The Xiaomi Note portrays a vastly different Xiaomi that deviates from its affordability mantra

The era of affordable Xiaomi smartphones might be coming to an end, says Tein Hee Seow
The Xiaomi Note portrays a vastly different Xiaomi that deviates from its afford

From 15 January, the landscape of value-for-money smartphones has changed, and not exactly for the better. Ironically, it’ll be led by Xiaomi, a company that challenged the norms of premium prices for high-end devices.

In a few short hours since the Xiaomi Note was announced, I’ve heard a few friends hurling abuses at the Chinese company for the high price tagged to it. Okay, I’ve kind of exaggerated the abuses part, they were making disgruntled comments than really flipping tables over this.

READ MORE: Xiaomi Note aims to beat the iPhone 6 Plus in form and factor

To be honest, it’s actually justifiable rage. For the last two years, the Chinese company that’s often compared to Apple for its similar looking products and culture has followed one very important mantra - affordability. The Mi smartphones pride themselves on not just that, but also the above average hardware and exceptional user experience they deliver.

So what if the Xiaomi Mi3 wasn’t using top-notch processors or packed with a crazy amount of memory? The important thing was, it worked, and it worked damn well without busting your budget.

READ MORE: Xiaomi Mi3 review

The Xiaomi Note portrays a vastly different Xiaomi that deviates from its afford

The Xiaomi Note unveiling, however, has created a brand new perspective - the base model is equipped with a Qualcomm Snapdragon 801 processor, 16GB of internal storage, 5.7in full HD display, 13MP rear camera (by Sony) and a 4MP front camera. Awfully familiar specs, if you compare it against another hot favourite amongst Android users - the OnePlus One.

The slightly larger screen, dual-SIM support and that crazy thin 6.95mm body? Probably explains why the Xiaomi Note’s CNY2299 (S$495) is pricier than the US$300 (~S$400) OnePlus One.

The other surprise would be the Xiaomi Note Pro, a behemoth of a device that puts everything but the kitchen sink in. That 5.7in 2K screen, 4GB of RAM made possible by the latest 64-bit Snapdragon 810 processor, and massive speed boost from the LTE-Cat 9 support are definitely epic. And so is the CNY3299 (S$710) price tag for it.

From all perspectives, it seems like Xiaomi, now firmly cemented in the minds of consumers, is on a route to reap the long-awaited profit with its new pricing strategy. For the last two years, the brand loyalty and awareness it has built, both in China and globally, came with a steep price though - a wafer-thin profit margin of 1.8 per cent, which is nowhere near Apple or Samsung’s massive 28.7 per cent (in 2013) and 18.7 per cent respectively.

For its global expansion plan to really take off, Xiaomi has to fully utilise its popularity and increase its profit margin. That moment is now, with the Xiaomi Note and Note Pro’s pricing strategy.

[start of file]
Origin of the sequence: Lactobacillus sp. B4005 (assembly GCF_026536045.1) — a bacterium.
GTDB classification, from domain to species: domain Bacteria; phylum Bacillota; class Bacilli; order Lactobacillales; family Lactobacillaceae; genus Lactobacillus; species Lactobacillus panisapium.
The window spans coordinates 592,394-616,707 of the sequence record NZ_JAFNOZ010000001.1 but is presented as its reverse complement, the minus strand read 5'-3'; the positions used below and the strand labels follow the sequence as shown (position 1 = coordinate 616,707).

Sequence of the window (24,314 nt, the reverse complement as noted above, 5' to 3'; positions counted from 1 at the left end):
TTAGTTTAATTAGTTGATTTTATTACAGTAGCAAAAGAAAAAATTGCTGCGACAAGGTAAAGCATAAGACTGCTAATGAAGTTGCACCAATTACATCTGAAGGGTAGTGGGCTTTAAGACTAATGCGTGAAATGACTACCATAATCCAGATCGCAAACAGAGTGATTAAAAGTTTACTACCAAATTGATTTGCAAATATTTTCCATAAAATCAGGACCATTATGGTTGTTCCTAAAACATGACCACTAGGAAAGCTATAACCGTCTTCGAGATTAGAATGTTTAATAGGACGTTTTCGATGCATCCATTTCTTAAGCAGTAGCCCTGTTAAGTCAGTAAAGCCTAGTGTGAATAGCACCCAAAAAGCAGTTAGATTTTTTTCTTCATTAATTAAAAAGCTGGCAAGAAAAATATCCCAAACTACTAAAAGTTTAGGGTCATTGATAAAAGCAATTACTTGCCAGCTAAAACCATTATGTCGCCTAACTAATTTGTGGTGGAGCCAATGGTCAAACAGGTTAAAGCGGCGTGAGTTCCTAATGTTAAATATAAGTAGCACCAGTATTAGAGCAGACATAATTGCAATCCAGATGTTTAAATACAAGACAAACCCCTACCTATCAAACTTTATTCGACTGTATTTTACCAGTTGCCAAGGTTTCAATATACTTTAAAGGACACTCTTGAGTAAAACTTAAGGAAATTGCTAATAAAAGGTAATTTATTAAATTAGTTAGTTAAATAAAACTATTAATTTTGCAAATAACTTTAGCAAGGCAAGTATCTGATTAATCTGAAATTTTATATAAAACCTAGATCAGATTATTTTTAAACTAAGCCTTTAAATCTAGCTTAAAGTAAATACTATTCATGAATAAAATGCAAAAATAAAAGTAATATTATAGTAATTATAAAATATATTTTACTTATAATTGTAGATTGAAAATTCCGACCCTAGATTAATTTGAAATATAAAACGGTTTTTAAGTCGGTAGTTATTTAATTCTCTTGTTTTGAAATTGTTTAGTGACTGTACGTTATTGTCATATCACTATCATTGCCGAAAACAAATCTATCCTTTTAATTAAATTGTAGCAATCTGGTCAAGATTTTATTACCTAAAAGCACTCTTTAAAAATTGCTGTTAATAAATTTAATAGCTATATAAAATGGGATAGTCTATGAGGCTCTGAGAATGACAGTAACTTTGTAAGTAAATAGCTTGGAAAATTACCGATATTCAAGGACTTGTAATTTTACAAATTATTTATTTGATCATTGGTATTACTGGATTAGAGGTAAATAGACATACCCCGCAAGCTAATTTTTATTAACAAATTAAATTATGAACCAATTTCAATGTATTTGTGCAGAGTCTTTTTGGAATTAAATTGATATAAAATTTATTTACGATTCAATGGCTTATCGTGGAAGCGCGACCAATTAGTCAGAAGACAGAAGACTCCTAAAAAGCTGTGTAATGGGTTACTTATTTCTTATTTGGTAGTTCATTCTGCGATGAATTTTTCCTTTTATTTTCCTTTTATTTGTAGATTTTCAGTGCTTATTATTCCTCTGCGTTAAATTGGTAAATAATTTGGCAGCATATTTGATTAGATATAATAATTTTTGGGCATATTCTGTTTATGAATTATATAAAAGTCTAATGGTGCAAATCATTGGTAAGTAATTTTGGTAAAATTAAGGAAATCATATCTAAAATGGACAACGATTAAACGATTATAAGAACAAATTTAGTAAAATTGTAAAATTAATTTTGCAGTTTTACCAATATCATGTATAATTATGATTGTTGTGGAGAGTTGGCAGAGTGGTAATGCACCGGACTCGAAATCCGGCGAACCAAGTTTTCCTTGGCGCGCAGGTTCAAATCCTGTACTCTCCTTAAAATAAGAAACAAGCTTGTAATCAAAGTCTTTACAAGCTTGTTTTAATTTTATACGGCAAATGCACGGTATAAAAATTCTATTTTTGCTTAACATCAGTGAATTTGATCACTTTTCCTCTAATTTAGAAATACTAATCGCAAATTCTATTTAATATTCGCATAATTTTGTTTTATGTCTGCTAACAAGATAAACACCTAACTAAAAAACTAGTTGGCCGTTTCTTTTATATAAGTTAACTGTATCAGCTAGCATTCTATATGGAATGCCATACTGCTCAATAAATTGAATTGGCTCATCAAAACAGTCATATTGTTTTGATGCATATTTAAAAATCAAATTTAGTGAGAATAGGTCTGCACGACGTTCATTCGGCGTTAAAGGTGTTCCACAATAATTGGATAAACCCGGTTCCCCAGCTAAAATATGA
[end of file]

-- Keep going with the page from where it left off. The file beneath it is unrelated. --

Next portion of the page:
The Xiaomi Note portrays a vastly different Xiaomi that deviates from its afford

To be fair, getting the same class of hardware from other Android makers like Samsung, LG, Sony or HTC is going to cost nearly S$1000. So Xiaomi hasn’t really lost track of its initial mantra - to make high quality smartphones that are crazy affordable.

Case in point, the Xiaomi Note Pro's pricing is still in line with the same mission statement that made it the third largest smartphone maker in the world and crushed Samsung’s hope of being the top dog in China.

Plus, its customised MIUI interface is still the reason why Mi fans remain staunch supporters of the Mi smartphones. Frequent updates, new features based on user feedback and the strong engagement towards its fanbase by Xiaomi have become an amazing case study for loyalty retention among consumers.

The Xiaomi Note portrays a vastly different Xiaomi that deviates from its afford

Smartphones aside, the Chinese company has also shown that it still has affordable, and more importantly, interesting gizmos under its wings. The Mi Headphones, priced at CNY499 (S$107), and the compact Mi Box mini that costs a mere CNY199 (S$42), are definite proof that Xiaomi still has the consumer’s interest in mind.

But change is definitely coming. Because while Xiaomi is still on track to provide the best smartphones at affordable prices and fiercely loyal to its fanbase and receptive to their feedback, it is still, first and foremost, a company that needs to maintain a healthy profit margin. I won’t be surprised if a few Mi fans leave the fold and decide Xiaomi is no longer their favourite brand once the company begins to value profit over user experience.

But don’t cry foul when the next Xiaomi device might exceed your limited budget - because you can't please everyone, and Xiaomi has done a fantastic job pleasing the majority of its fans.